Saturday, July 30, 2005
Thursday, July 28, 2005
Wednesday, July 27, 2005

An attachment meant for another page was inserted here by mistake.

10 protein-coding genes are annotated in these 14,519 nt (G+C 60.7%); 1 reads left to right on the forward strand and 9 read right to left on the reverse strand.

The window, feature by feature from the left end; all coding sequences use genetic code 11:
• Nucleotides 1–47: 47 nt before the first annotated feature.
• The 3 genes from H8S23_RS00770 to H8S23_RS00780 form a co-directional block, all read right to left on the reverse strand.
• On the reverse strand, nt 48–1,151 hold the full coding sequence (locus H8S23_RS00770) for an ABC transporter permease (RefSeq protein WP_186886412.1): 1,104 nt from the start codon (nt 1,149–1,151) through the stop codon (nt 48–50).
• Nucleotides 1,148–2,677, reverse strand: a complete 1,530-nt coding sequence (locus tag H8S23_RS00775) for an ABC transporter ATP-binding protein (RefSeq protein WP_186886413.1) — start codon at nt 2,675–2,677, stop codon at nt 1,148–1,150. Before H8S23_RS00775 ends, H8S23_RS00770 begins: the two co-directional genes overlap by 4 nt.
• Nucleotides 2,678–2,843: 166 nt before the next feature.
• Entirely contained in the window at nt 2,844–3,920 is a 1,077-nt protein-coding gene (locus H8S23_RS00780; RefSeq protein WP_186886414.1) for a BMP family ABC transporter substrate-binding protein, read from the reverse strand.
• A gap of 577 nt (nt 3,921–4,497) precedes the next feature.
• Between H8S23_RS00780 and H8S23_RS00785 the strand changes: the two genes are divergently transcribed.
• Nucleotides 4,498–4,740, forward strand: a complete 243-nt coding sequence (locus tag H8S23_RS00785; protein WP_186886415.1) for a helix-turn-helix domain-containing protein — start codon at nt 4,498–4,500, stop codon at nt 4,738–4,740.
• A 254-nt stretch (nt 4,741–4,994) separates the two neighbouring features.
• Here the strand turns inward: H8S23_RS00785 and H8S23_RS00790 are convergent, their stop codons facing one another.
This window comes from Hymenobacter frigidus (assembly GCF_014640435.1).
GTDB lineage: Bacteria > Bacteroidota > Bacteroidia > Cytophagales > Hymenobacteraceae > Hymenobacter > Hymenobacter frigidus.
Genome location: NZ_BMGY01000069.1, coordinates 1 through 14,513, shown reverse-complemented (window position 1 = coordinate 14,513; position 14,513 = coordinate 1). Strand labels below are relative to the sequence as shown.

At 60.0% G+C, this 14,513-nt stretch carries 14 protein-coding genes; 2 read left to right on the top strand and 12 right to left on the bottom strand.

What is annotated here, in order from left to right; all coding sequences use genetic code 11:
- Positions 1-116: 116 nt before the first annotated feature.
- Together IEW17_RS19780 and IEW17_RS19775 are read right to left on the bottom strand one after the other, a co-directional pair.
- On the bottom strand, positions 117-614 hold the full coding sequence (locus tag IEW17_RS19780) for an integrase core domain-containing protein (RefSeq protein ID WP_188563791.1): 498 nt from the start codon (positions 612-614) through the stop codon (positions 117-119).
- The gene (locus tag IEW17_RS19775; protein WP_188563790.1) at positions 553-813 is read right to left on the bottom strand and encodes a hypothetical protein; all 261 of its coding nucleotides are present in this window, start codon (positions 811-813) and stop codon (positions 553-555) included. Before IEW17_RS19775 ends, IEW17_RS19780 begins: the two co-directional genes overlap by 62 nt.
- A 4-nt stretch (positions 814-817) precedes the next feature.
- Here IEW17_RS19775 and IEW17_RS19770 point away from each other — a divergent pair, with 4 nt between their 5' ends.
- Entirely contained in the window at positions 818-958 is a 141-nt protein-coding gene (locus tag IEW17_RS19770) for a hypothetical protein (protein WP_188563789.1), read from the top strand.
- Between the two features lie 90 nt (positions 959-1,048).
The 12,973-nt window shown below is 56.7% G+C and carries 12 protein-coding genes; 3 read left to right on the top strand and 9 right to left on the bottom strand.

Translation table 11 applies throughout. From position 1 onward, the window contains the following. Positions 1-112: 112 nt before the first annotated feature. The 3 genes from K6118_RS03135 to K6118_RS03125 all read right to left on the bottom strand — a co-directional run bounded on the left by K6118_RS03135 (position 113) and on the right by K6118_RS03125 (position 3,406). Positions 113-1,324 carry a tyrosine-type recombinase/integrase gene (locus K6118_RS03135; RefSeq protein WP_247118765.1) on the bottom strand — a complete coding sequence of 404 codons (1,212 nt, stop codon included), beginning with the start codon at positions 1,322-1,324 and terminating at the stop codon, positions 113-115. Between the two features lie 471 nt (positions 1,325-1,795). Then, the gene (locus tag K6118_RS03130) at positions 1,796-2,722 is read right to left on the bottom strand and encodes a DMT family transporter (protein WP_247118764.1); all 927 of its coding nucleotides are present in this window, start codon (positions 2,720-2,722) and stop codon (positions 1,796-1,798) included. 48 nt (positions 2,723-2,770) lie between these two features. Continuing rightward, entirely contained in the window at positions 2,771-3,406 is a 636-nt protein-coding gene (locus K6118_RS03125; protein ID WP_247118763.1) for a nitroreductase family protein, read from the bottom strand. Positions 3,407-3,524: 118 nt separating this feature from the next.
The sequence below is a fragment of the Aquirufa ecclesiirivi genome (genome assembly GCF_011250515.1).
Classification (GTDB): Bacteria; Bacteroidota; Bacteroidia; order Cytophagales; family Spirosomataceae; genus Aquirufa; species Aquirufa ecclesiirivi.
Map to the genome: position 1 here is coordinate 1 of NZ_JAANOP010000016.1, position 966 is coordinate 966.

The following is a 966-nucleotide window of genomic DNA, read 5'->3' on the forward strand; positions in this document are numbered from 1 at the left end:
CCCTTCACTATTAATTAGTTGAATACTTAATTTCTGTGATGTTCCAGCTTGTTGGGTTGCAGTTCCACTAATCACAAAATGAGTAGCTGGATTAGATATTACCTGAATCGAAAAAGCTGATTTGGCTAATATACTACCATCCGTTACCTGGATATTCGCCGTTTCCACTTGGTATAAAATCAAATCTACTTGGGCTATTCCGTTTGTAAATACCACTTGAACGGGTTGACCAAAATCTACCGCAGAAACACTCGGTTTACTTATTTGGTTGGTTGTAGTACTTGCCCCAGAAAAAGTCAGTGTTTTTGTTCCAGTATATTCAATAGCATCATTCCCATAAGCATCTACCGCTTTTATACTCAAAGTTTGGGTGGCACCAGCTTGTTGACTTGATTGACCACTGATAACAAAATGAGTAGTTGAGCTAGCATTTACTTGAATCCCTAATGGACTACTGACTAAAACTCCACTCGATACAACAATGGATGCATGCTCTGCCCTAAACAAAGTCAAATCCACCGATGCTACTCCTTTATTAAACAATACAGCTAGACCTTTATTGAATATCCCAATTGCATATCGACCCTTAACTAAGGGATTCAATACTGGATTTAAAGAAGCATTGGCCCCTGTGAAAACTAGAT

I love monsoon season. It's a great break from the constant sun we get here in Arizona, with short but intense thunderstorms rolling across the valley at irregular intervals. Today at my house we had a rare type of storm- most monsoon storms start in the late afternoon, this one hit us just before 2 PM. For much of the day you could see clouds building outside, and the rain lasted just long enough for me to get into a mood to put jazz selections on iTunes. The weather got me into a food mood, too- something suitable for a rainy day. Chili sounded good, but I really didn't feel like taking three hours to make a bowl of (admittedly awesome) red. Then, the idea struck- British food. There are a few places to go in town for chow from across the pond, and my favorite is the Cornish Pasty Co. (and before we get any farther, it's pronounced PASS-tee), tucked away in a little strip mall on the northeast corner of University and Hardy.